Getting Out in the Ozarks: Let's go Four-Wheeling!

By Jennifer Kielman |

Published 02/06 2014 05:07PM

Updated 02/18 2014 09:37AM

ROGERSVILLE, Mo. -- Four-wheeling has always been a popular sport in the Ozarks.

But before you go, grab your pen and pencil. You'll need a list of things.

We'll start with the obvious; a four wheeler.

Caleb Wehrman at S & H Farm Supply in Rogersville says it's important to pick a four wheeler that's right for your size.

"You can pick a kid's four wheeler at 90cc,” says Wehrman. “They're for 12 year olds and younger. You go up to a 150 cc and it's a 14 year old and younger. And for everything else, you need to be 16."

Wehrman says the average four wheeler can cost you anywhere between $5,000 to $8,000.

“You go anywhere from $2,500 for a kid's one,” he says. “All the way up to $2,200."

You'll also need a helmet, goggles, gloves and close-toed shoes.

Wehrman says it's likely you will not need a license. But of course, that all depends on where you live.

What about taxes?

"Four wheelers are actually titled,” says Wehrman. “You go to the license bureau, you pay taxes."

As far as utility vehicles go, you can claim those as farm use. So, Wehrman says, they are not titled.

Once you have everything, including a riding buddy, you are set.

Learning how to start the machine seemed to be the hardest part.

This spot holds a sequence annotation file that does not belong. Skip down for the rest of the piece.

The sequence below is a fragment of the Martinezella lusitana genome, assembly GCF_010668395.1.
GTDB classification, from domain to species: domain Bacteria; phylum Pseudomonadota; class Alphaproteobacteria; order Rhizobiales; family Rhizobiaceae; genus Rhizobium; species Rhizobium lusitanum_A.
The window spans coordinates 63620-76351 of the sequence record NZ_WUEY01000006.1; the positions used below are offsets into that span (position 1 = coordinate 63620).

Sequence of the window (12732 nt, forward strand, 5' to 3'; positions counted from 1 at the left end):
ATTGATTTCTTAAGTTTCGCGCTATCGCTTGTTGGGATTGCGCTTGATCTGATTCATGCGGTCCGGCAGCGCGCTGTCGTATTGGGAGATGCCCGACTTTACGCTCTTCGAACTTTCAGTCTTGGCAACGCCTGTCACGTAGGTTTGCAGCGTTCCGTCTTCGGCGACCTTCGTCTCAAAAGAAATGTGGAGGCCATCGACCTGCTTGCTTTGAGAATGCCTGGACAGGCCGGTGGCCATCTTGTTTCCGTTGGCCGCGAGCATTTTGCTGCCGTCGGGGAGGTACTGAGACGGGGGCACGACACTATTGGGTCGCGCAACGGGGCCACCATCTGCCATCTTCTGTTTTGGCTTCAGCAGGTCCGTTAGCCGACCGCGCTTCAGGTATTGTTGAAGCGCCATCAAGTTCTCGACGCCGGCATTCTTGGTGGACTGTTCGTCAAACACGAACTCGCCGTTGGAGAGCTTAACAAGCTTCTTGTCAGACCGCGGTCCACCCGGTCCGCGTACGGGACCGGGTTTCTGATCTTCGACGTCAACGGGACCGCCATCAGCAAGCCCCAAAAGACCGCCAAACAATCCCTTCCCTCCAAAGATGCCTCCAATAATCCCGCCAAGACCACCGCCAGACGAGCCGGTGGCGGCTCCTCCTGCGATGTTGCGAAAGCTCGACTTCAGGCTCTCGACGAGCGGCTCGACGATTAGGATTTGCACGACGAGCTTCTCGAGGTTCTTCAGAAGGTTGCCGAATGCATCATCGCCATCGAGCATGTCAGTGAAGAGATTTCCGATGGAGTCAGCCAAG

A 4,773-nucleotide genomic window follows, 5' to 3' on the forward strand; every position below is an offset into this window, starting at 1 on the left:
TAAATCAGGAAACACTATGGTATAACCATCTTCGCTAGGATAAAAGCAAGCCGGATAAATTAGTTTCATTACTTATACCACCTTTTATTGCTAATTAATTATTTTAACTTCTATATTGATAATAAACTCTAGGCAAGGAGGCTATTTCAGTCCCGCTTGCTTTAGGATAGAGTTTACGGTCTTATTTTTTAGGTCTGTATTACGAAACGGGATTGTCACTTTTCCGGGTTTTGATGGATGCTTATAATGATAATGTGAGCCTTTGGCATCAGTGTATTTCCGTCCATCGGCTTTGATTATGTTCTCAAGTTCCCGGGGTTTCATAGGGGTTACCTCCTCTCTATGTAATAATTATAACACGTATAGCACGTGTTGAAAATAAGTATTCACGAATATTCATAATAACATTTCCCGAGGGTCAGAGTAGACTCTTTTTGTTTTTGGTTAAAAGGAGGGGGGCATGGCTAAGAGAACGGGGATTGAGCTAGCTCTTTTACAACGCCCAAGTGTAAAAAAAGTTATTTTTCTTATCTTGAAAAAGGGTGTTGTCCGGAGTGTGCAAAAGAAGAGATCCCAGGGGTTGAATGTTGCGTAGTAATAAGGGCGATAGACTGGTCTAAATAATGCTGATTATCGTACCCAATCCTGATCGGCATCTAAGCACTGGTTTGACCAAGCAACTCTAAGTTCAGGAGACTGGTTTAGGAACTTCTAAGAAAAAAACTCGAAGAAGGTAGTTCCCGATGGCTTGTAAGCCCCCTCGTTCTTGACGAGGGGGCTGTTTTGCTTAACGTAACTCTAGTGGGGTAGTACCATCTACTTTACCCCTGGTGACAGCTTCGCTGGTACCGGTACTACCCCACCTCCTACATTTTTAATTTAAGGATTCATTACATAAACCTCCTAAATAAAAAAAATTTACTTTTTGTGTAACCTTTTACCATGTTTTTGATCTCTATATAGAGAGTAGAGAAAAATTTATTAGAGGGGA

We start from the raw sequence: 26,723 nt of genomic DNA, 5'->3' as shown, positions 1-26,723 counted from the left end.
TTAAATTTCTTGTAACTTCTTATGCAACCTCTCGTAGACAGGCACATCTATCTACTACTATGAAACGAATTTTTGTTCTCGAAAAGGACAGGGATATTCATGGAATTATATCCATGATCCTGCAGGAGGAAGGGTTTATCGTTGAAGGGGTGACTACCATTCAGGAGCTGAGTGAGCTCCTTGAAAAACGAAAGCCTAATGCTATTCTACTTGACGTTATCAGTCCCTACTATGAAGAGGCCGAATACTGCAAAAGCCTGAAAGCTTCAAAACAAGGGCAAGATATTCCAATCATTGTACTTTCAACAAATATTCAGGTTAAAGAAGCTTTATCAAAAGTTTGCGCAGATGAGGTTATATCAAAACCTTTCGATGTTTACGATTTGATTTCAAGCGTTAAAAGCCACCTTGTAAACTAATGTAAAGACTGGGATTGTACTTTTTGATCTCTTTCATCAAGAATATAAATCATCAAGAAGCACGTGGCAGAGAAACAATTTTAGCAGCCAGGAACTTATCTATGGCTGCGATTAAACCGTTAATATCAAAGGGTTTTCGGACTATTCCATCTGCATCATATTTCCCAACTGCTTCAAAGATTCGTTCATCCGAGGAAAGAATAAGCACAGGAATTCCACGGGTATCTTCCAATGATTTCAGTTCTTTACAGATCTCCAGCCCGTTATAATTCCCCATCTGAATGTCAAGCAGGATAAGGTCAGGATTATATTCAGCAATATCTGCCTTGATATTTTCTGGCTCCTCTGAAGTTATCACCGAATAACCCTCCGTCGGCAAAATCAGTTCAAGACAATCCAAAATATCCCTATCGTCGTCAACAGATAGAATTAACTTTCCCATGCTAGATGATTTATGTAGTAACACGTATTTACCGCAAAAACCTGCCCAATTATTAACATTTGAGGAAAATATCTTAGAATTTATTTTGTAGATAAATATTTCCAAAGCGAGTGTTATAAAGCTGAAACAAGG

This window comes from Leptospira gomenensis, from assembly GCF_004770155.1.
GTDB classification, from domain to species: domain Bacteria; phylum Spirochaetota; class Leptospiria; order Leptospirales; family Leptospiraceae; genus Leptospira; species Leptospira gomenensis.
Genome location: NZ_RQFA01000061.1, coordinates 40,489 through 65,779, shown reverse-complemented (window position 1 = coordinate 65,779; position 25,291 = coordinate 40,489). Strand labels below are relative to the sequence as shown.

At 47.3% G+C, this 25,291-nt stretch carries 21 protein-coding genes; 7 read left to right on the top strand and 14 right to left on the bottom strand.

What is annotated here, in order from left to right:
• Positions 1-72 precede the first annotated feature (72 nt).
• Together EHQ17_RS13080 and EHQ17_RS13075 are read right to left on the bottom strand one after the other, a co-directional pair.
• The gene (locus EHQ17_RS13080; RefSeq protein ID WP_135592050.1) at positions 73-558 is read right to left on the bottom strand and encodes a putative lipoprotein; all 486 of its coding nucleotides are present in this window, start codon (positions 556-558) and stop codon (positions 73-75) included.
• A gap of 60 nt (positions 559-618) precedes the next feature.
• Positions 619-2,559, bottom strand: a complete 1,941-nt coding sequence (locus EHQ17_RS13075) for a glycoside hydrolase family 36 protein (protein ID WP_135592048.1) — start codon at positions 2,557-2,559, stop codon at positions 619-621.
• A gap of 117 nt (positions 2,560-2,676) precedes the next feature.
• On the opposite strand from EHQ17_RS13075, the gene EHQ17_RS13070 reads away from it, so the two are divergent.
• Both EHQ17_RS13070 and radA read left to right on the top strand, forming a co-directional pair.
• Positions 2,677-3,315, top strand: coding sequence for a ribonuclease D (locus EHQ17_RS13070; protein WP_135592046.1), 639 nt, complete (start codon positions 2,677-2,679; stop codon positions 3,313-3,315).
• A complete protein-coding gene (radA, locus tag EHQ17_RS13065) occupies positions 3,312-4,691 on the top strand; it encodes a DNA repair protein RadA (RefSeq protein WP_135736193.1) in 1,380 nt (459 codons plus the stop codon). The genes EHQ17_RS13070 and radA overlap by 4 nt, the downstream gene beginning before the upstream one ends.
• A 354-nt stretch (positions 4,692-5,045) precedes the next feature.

Learning how to ride was easy.

Of course, while riding is a blast, Wehrman says safety is always first.

"You know, it can go from being safe to unsafe quickly,” says Wehrman. “You just need to be aware of your surroundings."

Another thing to consider is upkeep.

Sure, riding is fun, but, like any large, expensive toy, service manager Chase Ridings says, you must take care of it. And that costs money.

“You know you can have axles break, you need to do your oil changes and things like that,” says Ridings.

A good rule of thumb is to treat it like you would your car.

The best time of the year to ride your four wheeler is in the spring and fall.

Before you hit the trails, just make sure to check up on your specific county and city ordinances to make sure you can drive them on some county roads.

Wehrman says some places don't allow you to drive them and a lot of times you'll need a slow-moving triangle on the back of your ATV.

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